Special casting or compression moulding resins (PF, UF, MF and epoxy resins, etc.) are used. In the most simple technique a cold cure resin mix (resin syrup and catalyst) is extended with appropriate fillers and colorants and cast in metal, silicone or hot melt rubber or plaster moulds without heat. In a more sophisticated technique the resinous solution is neutralized with a suitable organic acid, dehydrated under vacuum, and poured into lead moulds which are then oven treated. A third technique using compression moulding is more widely practised in which carefully measured amounts of powder resin or resin pellets are fed into a heated mould and compressed by a heated plunger; the thermosetting plastic is thus first heat softened so that it flows into the crevices of the mould, and is then heat cured to the finished shape determined by the mould and its matching plunger. As thermosetting plastics are more brittle than the thermoplasts, all these techniques are usually reserved for heavier sections.
All types of thermoplastics lend themselves to injection moulding which is the most popular process for high-speed production of moulded structures and components. In this technique the resin chips or powder are conveyed by screw or ram along a heated barrel container which converts them into a viscous syrup or flowable solid; this is then ejected through a nozzle into a closed split mould and allowed to chill. Shell mouldings, i.e. thin-wall hollow mouldings, can be obtained by spinning the mould, thus forcing the plastic against the sides of the mould. Choice of plastic is dictated by both technical and economic factors. Press-in components which have to be compressed slightly to enter a prebored hole are formed by flexible low-density polythene/polyethylene, etc.; open components, i.e. handles, etc. of stiff plastic use polystyrene or polypropylene, or polymethyl methacrylate for transparent components. Polypropylene is also used for plastic hinges in which the actual hinging action is effected by a flexing of the material itself and not by an interlocking knuckle action, and polyamide (nylon) where exceptional strength, toughness and self-lubrication (gliders, hinges, lock components, bushes, bearings, etc.) are required.
Continuous lengths of tube, rod, sheet and various profiles are formed by extrusion processes mainly using thermoplastics, although thermosetting plastics have uses in specific cases. The resin powder or chips are conveyed along a heated barrel by means of an Archimedes' screw action which forces the softened plastic through a nozzle orifice shaped to the required profile. If a mandrel is supported in the centre of the orifice the plastic will be ejected as a hollow tube. Flexible and semi-flexfble sections (wire covering, flexible edging strips, etc.) employ PVC or LD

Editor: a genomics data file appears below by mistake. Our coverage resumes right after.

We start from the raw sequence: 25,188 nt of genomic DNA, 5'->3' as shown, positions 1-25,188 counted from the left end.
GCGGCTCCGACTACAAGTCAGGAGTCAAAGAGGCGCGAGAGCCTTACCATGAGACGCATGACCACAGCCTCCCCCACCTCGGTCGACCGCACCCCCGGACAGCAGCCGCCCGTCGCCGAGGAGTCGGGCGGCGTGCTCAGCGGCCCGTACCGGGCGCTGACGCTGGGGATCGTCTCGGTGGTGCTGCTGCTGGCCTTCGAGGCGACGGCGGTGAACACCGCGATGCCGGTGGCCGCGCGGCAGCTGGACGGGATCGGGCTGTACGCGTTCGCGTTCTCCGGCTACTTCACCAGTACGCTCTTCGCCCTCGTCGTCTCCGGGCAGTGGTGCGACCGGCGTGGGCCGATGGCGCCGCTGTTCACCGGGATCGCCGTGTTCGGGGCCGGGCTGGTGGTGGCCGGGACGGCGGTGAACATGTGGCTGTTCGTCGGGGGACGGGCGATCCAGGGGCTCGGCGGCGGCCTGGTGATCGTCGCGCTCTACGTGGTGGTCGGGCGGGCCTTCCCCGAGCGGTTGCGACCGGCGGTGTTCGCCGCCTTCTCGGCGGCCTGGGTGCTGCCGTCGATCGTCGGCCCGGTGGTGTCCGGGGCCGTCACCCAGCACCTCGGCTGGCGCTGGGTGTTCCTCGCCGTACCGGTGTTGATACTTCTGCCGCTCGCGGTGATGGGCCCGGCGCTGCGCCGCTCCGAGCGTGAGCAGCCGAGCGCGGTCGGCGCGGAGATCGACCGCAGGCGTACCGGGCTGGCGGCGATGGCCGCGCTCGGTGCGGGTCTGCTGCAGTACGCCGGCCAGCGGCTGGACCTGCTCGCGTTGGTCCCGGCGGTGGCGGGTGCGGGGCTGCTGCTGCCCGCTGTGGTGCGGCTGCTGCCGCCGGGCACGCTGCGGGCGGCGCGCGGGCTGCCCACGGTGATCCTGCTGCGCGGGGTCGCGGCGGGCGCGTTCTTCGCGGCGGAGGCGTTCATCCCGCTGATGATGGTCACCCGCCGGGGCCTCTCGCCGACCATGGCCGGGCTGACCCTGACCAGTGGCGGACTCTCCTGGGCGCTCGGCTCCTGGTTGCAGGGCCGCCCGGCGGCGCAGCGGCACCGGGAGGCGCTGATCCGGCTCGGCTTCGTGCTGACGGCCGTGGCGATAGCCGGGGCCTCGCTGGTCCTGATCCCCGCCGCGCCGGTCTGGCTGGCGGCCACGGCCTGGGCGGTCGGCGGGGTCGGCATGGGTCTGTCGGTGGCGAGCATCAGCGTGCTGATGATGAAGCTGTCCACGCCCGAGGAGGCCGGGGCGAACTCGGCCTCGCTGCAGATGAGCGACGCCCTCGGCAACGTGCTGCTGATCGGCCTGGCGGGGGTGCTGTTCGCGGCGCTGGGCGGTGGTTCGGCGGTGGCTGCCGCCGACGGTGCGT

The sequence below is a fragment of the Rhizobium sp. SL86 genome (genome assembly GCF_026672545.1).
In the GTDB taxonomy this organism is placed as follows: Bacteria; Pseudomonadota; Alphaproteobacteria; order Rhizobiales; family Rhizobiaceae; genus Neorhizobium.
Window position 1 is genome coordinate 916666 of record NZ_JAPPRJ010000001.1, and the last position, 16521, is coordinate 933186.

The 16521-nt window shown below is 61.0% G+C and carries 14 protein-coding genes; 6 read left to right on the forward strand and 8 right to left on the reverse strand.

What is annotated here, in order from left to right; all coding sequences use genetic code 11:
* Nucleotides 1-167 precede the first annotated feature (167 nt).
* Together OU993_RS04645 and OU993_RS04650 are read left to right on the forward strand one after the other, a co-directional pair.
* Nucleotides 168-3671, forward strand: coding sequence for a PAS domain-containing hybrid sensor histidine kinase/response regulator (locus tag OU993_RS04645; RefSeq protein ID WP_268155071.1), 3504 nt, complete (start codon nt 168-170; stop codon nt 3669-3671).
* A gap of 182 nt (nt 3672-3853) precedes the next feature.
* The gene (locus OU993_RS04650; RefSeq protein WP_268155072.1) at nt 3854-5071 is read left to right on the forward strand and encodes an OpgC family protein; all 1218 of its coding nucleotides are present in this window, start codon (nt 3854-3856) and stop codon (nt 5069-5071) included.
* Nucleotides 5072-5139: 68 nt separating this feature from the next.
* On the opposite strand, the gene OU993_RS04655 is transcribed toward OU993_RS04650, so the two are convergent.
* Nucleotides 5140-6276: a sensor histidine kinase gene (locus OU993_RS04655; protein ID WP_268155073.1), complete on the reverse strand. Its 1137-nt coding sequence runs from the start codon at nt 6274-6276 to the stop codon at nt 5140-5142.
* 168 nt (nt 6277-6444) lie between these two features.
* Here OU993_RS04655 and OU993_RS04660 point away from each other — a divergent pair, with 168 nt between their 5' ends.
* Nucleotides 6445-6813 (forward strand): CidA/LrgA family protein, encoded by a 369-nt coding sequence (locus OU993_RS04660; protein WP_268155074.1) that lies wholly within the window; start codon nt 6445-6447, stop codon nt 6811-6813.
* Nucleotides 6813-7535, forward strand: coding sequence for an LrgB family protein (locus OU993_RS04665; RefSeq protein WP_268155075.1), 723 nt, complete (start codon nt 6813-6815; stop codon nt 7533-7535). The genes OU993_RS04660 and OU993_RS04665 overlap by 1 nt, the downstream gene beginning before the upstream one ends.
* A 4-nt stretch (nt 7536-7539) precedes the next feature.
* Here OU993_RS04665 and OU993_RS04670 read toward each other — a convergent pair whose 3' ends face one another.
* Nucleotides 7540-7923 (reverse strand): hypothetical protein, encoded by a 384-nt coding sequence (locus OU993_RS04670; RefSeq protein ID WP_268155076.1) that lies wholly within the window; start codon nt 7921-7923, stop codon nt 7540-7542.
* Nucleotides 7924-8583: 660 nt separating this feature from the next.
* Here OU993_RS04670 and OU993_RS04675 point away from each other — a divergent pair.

polythene, rigid sections HD polythene/ polyethylene or polypropylene. Both cellulose acetate and cellulose nitrate are also used, also nylon for strength and toughness, and perspex (polymethyl methacrylate) for transparent sections.
Vacuum forming is the most interesting technique for the furniture-maker as with this process relatively large recessed shapings can be effectively and economically produced with simple apparatus. Integral chair shell structures which are produced by the injection-moulding process require heavy and expensive equipment, but certain plastics which are not sufficiently free flowing for injection moulding lend themselves to vacuum forming. The principles involved are relatively straightforward. A presoftened sheet of suitable plastic is securely clamped round the perimeter of an open-top box containing the shaped mould or former; a vacuum is then applied to the box to pull the flexible sheet down over the former/ mould and held until the sheet has chilled off and fixed the shape. Stiffer plastics may require plunger assistance, and in this system the moulding former is in the shape of a plunger which is forced down into the softened sheet, while for deep drawings a vacuum is employed to assist the deformation by helping to pull the sheet down in advance of the descending plunger. On releasing the vacuum the inherent elasticity of the sheet will pull it back against the plunger. Plastics employed in vacuum forming include polymethyl methacrylate (perspex), polyvinyl chloride (PVC), polypropylene, high-impact polystyrene and various copolymer sheet materials recently developed. In particular acrylonitrile butadiene styrene (ABS) is one of the newest and best for it can be cut, tool shaped, glued, screwed and nailed. Methods of sheet forming without pressure include powder casting with low- and medium-density polythenes/polyethylenes and PVC in which the resin powder is fed against a heated metal mould. Large surfaces can be covered in this way, as the powder softens in contact with the heated metal forming a continuous layer which can be stripped off when cold. Simple bending techniques for one-way curves can also be used as described under Perspex, p. 62.
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